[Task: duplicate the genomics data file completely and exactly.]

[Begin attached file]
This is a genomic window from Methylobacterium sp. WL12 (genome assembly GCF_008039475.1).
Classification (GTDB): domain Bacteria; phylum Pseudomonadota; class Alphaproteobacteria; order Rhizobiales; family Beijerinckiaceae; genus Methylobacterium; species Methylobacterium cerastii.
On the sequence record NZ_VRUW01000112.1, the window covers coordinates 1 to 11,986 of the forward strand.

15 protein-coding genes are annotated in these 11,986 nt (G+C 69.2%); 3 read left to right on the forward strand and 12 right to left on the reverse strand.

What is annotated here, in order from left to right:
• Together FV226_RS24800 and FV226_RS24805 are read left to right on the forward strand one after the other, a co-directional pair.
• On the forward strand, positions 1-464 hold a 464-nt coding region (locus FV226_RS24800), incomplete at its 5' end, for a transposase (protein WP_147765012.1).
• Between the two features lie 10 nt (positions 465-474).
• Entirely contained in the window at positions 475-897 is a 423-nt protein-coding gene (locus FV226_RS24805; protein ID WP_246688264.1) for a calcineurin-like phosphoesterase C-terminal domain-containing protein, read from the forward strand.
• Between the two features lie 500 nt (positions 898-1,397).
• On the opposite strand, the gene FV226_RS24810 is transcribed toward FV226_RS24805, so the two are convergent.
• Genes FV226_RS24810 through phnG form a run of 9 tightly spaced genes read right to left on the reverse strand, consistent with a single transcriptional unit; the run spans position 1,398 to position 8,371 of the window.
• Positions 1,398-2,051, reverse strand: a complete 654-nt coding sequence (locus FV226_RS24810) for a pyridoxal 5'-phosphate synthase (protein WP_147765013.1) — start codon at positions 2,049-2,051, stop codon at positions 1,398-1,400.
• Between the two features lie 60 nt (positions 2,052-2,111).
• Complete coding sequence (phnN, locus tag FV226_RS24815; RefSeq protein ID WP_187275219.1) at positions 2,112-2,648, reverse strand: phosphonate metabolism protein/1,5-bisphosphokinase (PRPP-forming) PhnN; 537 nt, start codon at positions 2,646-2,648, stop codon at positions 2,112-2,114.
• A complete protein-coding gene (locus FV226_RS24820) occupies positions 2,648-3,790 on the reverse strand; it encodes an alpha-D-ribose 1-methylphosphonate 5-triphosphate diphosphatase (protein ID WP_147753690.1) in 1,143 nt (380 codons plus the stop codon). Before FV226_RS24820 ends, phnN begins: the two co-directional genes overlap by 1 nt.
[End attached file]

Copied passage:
This is a genomic window from Methylobacterium sp. WL12 (genome assembly GCF_008039475.1).
Classification (GTDB): domain Bacteria; phylum Pseudomonadota; class Alphaproteobacteria; order Rhizobiales; family Beijerinckiaceae; genus Methylobacterium; species Methylobacterium cerastii.
On the sequence record NZ_VRUW01000112.1, the window covers coordinates 1 to 11,986 of the forward strand.

15 protein-coding genes are annotated in these 11,986 nt (G+C 69.2%); 3 read left to right on the forward strand and 12 right to left on the reverse strand.

What is annotated here, in order from left to right:
• Together FV226_RS24800 and FV226_RS24805 are read left to right on the forward strand one after the other, a co-directional pair.
• On the forward strand, positions 1-464 hold a 464-nt coding region (locus FV226_RS24800), incomplete at its 5' end, for a transposase (protein WP_147765012.1).
• Between the two features lie 10 nt (positions 465-474).
• Entirely contained in the window at positions 475-897 is a 423-nt protein-coding gene (locus FV226_RS24805; protein ID WP_246688264.1) for a calcineurin-like phosphoesterase C-terminal domain-containing protein, read from the forward strand.
• Between the two features lie 500 nt (positions 898-1,397).
• On the opposite strand, the gene FV226_RS24810 is transcribed toward FV226_RS24805, so the two are convergent.
• Genes FV226_RS24810 through phnG form a run of 9 tightly spaced genes read right to left on the reverse strand, consistent with a single transcriptional unit; the run spans position 1,398 to position 8,371 of the window.
• Positions 1,398-2,051, reverse strand: a complete 654-nt coding sequence (locus FV226_RS24810) for a pyridoxal 5'-phosphate synthase (protein WP_147765013.1) — start codon at positions 2,049-2,051, stop codon at positions 1,398-1,400.
• Between the two features lie 60 nt (positions 2,052-2,111).
• Complete coding sequence (phnN, locus tag FV226_RS24815; RefSeq protein ID WP_187275219.1) at positions 2,112-2,648, reverse strand: phosphonate metabolism protein/1,5-bisphosphokinase (PRPP-forming) PhnN; 537 nt, start codon at positions 2,646-2,648, stop codon at positions 2,112-2,114.
• A complete protein-coding gene (locus FV226_RS24820) occupies positions 2,648-3,790 on the reverse strand; it encodes an alpha-D-ribose 1-methylphosphonate 5-triphosphate diphosphatase (protein ID WP_147753690.1) in 1,143 nt (380 codons plus the stop codon). Before FV226_RS24820 ends, phnN begins: the two co-directional genes overlap by 1 nt.